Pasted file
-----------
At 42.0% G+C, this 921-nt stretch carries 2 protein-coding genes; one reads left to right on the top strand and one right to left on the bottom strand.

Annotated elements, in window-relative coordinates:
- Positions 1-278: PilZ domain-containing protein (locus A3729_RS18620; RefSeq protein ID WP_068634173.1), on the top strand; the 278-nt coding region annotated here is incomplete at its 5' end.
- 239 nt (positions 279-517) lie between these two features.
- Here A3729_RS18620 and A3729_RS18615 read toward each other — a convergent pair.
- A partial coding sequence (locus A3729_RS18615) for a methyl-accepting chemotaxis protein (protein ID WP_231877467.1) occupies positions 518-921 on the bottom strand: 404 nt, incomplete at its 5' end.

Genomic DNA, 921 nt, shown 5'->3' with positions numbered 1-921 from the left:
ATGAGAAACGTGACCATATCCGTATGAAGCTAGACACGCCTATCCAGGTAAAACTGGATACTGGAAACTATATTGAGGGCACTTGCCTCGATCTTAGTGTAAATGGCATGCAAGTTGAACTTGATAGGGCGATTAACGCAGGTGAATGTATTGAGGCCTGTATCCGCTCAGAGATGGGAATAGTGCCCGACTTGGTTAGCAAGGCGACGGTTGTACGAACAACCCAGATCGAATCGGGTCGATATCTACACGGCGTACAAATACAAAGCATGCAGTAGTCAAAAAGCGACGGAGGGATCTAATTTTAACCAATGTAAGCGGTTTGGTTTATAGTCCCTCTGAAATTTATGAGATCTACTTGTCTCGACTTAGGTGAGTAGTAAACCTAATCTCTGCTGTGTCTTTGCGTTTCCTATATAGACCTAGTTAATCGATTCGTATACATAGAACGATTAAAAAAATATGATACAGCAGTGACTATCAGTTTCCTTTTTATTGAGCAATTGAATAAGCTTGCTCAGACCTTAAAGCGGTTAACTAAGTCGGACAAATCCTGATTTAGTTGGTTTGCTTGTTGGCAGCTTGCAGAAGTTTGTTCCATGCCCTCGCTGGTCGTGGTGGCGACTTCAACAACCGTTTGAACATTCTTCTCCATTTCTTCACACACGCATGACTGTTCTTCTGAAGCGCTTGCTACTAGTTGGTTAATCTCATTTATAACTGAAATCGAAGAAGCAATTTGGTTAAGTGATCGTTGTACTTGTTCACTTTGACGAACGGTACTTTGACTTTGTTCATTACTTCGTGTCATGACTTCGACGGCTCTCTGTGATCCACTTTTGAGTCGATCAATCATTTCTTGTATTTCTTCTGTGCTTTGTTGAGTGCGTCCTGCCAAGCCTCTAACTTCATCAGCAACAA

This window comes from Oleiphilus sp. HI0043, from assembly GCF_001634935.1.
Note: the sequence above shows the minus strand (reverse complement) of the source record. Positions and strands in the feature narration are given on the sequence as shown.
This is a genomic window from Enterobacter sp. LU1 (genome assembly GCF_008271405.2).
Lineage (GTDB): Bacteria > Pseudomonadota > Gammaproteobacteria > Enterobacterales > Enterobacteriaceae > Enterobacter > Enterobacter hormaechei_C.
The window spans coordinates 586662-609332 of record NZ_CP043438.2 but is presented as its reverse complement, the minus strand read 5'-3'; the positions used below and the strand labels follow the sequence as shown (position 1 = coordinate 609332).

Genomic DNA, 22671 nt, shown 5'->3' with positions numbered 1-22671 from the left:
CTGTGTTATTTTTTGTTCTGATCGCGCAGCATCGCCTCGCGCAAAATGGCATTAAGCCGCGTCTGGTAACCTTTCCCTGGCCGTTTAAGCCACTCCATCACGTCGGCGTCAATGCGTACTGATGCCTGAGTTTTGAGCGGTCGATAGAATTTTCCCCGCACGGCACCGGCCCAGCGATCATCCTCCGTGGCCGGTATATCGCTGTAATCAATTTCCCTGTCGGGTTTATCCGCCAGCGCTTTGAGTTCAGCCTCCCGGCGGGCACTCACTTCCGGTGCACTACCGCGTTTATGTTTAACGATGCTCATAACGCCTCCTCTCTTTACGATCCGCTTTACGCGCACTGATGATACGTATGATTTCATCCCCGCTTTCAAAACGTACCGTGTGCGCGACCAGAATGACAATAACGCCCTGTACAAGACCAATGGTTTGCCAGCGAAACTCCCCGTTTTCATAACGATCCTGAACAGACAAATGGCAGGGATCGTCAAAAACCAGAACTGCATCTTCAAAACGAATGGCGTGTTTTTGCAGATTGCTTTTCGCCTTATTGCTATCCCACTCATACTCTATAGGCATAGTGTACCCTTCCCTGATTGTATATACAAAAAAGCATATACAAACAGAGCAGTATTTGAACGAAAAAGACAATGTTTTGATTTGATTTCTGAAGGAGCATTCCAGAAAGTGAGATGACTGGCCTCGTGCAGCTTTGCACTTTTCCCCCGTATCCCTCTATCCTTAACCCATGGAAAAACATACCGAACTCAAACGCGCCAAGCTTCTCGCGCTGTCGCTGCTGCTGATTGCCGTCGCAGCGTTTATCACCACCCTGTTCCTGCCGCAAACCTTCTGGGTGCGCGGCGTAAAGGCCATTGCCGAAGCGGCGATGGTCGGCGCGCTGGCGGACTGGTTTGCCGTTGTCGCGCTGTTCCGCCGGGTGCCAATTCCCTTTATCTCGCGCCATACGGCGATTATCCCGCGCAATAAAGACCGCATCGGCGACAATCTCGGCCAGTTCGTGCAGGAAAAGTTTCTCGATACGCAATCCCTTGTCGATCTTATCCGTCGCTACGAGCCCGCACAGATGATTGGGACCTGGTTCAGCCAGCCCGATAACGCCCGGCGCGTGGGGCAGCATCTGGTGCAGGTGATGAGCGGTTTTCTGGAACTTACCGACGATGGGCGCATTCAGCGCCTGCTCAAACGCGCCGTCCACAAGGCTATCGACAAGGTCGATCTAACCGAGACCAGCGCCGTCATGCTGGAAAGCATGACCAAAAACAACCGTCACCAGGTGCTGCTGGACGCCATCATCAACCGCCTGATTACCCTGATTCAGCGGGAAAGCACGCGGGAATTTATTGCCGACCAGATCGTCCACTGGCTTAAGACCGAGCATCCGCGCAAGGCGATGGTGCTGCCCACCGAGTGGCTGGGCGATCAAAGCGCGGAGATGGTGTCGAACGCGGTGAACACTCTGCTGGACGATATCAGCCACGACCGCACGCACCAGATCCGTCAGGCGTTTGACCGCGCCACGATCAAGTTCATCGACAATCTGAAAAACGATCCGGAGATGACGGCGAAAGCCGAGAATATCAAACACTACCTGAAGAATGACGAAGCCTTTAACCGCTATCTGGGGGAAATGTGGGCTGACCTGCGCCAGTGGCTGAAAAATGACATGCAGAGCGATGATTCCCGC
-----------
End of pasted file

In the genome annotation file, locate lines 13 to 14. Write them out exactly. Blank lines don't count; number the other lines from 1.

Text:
The window spans coordinates 586662-609332 of record NZ_CP043438.2 but is presented as its reverse complement, the minus strand read 5'-3'; the positions used below and the strand labels follow the sequence as shown (position 1 = coordinate 609332).

Genomic DNA, 22671 nt, shown 5'->3' with positions numbered 1-22671 from the left: